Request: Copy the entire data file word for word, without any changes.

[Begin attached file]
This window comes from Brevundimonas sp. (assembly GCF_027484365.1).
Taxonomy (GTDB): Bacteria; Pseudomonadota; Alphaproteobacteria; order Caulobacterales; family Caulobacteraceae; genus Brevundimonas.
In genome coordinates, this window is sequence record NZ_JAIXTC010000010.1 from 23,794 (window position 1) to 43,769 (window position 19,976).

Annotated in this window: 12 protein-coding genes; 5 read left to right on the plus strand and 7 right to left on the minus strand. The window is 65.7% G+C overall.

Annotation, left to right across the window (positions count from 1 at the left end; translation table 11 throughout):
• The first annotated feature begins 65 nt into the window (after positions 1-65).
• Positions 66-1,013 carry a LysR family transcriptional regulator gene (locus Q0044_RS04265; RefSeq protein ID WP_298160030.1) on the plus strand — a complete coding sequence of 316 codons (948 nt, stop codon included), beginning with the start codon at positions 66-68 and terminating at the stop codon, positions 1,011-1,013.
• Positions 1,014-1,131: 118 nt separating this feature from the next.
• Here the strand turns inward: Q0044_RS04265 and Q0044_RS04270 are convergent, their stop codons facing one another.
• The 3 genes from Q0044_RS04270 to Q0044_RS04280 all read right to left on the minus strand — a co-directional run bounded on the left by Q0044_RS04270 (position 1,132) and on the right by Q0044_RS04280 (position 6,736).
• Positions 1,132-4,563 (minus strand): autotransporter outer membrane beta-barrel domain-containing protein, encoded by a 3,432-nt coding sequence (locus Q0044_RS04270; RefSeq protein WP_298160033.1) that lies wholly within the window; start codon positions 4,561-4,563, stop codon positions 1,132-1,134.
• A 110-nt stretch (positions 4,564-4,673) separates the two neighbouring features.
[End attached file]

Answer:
This window comes from Brevundimonas sp. (assembly GCF_027484365.1).
Taxonomy (GTDB): Bacteria; Pseudomonadota; Alphaproteobacteria; order Caulobacterales; family Caulobacteraceae; genus Brevundimonas.
In genome coordinates, this window is sequence record NZ_JAIXTC010000010.1 from 23,794 (window position 1) to 43,769 (window position 19,976).

Annotated in this window: 12 protein-coding genes; 5 read left to right on the plus strand and 7 right to left on the minus strand. The window is 65.7% G+C overall.

Annotation, left to right across the window (positions count from 1 at the left end; translation table 11 throughout):
• The first annotated feature begins 65 nt into the window (after positions 1-65).
• Positions 66-1,013 carry a LysR family transcriptional regulator gene (locus Q0044_RS04265; RefSeq protein ID WP_298160030.1) on the plus strand — a complete coding sequence of 316 codons (948 nt, stop codon included), beginning with the start codon at positions 66-68 and terminating at the stop codon, positions 1,011-1,013.
• Positions 1,014-1,131: 118 nt separating this feature from the next.
• Here the strand turns inward: Q0044_RS04265 and Q0044_RS04270 are convergent, their stop codons facing one another.
• The 3 genes from Q0044_RS04270 to Q0044_RS04280 all read right to left on the minus strand — a co-directional run bounded on the left by Q0044_RS04270 (position 1,132) and on the right by Q0044_RS04280 (position 6,736).
• Positions 1,132-4,563 (minus strand): autotransporter outer membrane beta-barrel domain-containing protein, encoded by a 3,432-nt coding sequence (locus Q0044_RS04270; RefSeq protein WP_298160033.1) that lies wholly within the window; start codon positions 4,561-4,563, stop codon positions 1,132-1,134.
• A 110-nt stretch (positions 4,564-4,673) separates the two neighbouring features.